This post is part of Stress-Less Parenting Club's new workshop."Scary Mommy" Jill Smokler is offering her advice on cutting ourselves some slack, and getting over the notion of perfect parenting.
If Facebook painted an accurate picture of our everyday lives, most of us would live in immaculate houses, have constantly obedient yet happy children and always have our hair and makeup done to perfection.
Of course, while they rarely reflect reality, those are the snippets we’re proudest to share with family and friends. Go ahead: Take a look through your Facebook feed right now and I bet you’ll see happy couples celebrating milestone anniversaries, smiling children on vacation or at sports games or dance recitals and groups of girlfriends out for dinner or drinks with no tantrum-throwing kids in sight. Kind of makes you wonder why your life doesn’t look like that, right? Well, theirs doesn’t either.
Once upon a time, I was one of those moms. One who strived to capture the perfect picture to proudly send out in December so people could marvel at my beautiful children. One who only shared shots where every child was angelically grinning at the camera and my house was clean and tidy in the background. One whose albums were filled with the idyllic moments that made up approximately one percent of our days. The problem with those pictures, I quickly discovered, is that they don’t represent real life. Real life isn’t picture perfect, especially where children are concerned. Kids are messy and uncooperative and frustrating, as well as adorable and sweet and charming. Shouldn’t we document and share all of that? Years from now, the pictures you’ll appreciate most are the ones that truly reflect your life at any given moment in time. And today, I’m quite sure your friends and family will appreciate a glimpse into the life you really live, rather than a pretend one.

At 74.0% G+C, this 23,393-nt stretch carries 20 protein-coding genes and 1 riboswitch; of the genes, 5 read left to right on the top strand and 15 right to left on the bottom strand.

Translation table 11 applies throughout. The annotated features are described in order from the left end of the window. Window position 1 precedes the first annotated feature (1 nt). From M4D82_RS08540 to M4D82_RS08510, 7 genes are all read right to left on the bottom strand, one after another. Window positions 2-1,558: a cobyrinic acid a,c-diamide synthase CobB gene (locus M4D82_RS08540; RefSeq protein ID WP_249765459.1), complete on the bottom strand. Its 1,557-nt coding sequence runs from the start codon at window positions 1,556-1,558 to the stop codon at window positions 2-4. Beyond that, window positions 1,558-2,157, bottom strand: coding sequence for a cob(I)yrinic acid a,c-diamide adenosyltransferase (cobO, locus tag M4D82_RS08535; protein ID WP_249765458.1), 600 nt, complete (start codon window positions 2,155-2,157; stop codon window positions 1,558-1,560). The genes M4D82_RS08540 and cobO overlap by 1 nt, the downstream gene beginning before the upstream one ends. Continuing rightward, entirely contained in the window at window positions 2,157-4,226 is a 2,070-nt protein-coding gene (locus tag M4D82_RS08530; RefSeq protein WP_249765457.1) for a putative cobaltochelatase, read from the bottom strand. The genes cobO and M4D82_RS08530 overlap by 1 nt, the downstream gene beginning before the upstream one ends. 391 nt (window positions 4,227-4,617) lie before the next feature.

Your challenge: This week, make an effort to document the less than perfect moments in your day. Instead of telling your kids to stop what they’re doing and smile for the camera, capture them as they are, at any given moment in time. Ask them to be silly instead of saying cheese. Don’t stress about the plates stacked up in the sink or the dust ball in the corner or the chocolate mustache on their faces. Just capture them ... the good and the bad. And then share those shots with your friends and family.
Can you do it?
I’ll go first. Here are a few photos from my trip to Disney last week; the kinds you’d normally see a beaming mother share:
See how happy we were? The kids were sweet and patient and had a blast at the happiest place on earth. Go, us!
And below are a few shots that far better represent our week. Did we have a bad trip? No, absolutely not. But it wasn’t perfect either, so why would I want to remember it that way? All of the photos made my Facebook page and will appear in the album that I will (someday, maybe?) put together. Combined, they represent my family completely, which really, is what documenting and sharing is all about.
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